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Poolside performance

Susanne Kennedy

Stompin’ Youth, Joyride Stompin’ Youth, Joyride
Mark Webster
Behind a duo of classic tiled pools is a backdrop of rolling hills with trees swaying in the breeze like a receptive audience. In the foreground is a kiddy-sized wading pool with a jade seahorse adorning its bottom. Behind is the diving and lap zone. Together, they echo the show’s theme, moving from small to large pool like the transition that underpins Stompin’ Youth’s latest project Joyride, the shift from child to young adult.

It’s dusk and the heady aroma of chlorine gets the memory working overtime—thongs, Speedos, lawns, Zinc, hanging out with nothing to do but preen, look bored, play up. The Launceston Swimming Centre becomes an ambient lounge with dj bluff’s blend of trance, house, hiphop, and something that suggests Olympic heroics. The mix moves from sensual to industrial, reflecting the show’s themes of adrenaline and the ever-present tension between conformity and individuality.

Young dancers evoke a hangin’ out vibe on the lawn. The group thickens and moves, at first minimally and then in slow unison—one or 2 bursting free.

The ensemble disperses, leaving 3 forlorn, ragged figures conjuring wind-up ballerinas in jewellery boxes; later, concentrated hand movements evoke drumming bears; both strong childhood images. Voiceovers hint at self-expression, being brave. The audience is presented with a montage of kids playing up—smoking, a bit of aggro shoving, building to the thrill of the joyride. Sharp, jerky movements; the bip of radar; the sound of something being singed—the atmosphere is edgy with a tinge of sexuality.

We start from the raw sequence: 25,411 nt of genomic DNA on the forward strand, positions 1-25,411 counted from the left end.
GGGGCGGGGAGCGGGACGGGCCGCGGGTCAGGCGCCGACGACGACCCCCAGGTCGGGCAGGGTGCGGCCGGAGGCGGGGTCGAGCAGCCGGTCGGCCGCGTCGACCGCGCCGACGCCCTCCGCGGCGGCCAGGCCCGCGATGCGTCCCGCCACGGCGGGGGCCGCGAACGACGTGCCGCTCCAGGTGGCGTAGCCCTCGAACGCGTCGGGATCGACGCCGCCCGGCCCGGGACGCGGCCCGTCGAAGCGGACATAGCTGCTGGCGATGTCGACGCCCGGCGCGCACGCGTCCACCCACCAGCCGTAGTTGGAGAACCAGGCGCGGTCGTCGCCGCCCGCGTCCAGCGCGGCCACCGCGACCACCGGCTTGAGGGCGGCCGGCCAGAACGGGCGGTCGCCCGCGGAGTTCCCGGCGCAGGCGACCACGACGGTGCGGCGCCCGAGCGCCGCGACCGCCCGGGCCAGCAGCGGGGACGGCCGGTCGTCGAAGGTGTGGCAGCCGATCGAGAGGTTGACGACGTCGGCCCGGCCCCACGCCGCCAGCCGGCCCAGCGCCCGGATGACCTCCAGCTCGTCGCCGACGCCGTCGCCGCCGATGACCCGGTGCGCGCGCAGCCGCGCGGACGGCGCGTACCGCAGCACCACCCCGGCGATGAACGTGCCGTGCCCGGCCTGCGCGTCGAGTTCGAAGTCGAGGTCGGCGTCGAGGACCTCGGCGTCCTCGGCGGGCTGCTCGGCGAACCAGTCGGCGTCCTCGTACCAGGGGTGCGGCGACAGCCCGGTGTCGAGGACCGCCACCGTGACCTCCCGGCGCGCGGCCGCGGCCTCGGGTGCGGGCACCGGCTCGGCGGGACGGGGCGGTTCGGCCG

Finally in the water, li-los, flashlights, clean, sensual movement and the wondrous Bjork create a lovely sequence of play, swoon, splash and glide (and of course, the mandatory Esther Williams-inspired domino freefall)—the joys of being part of the group.

Each transition: from twilight to night; the group’s sprawling then shrinking into a tighter ensemble; movement from small to large pool; and edgy soundscape becoming soothing, supports the thematic binary between fitting in and the risks of self-expression.

Joyride is the first stage of a show called S.Y.N.C (Stompin’ Youth Nautical Crew) to be presented as part of the forthcoming Ten Days on the Island festival, training 24 young people from all over Tasmania, many of whom were new to performance. Luke George, Stompin’s co-Artistic Director sees S.Y.N.C. as a stand-alone show as well as the natural continuation of Joyride. The former will be more about clashes between the young and old and will feature more synchronized swimming as the show explores an older, more rigid form articulated in a new and funky way. S.Y.N.C. will tour 8 regional towns in Tasmania throughout the festival.

I leave Joyride appreciating a program that encourages young people to use and delight in their bodies so skillfully, the spirit generated by their work still palpable.

Joyride, Stompin’ Youth, choreographers Luke George, Bec Reid and Stompin’ Company, Launceston Swimming Centre, Dec 21-22 2002; S.Y.N.C. as part of Ten Days on the Island (see p44), March 28-Apr 5

RealTime issue #53 Feb-March 2003 pg. 35

© Susanne Kennedy; for permission to reproduce apply to [email protected]

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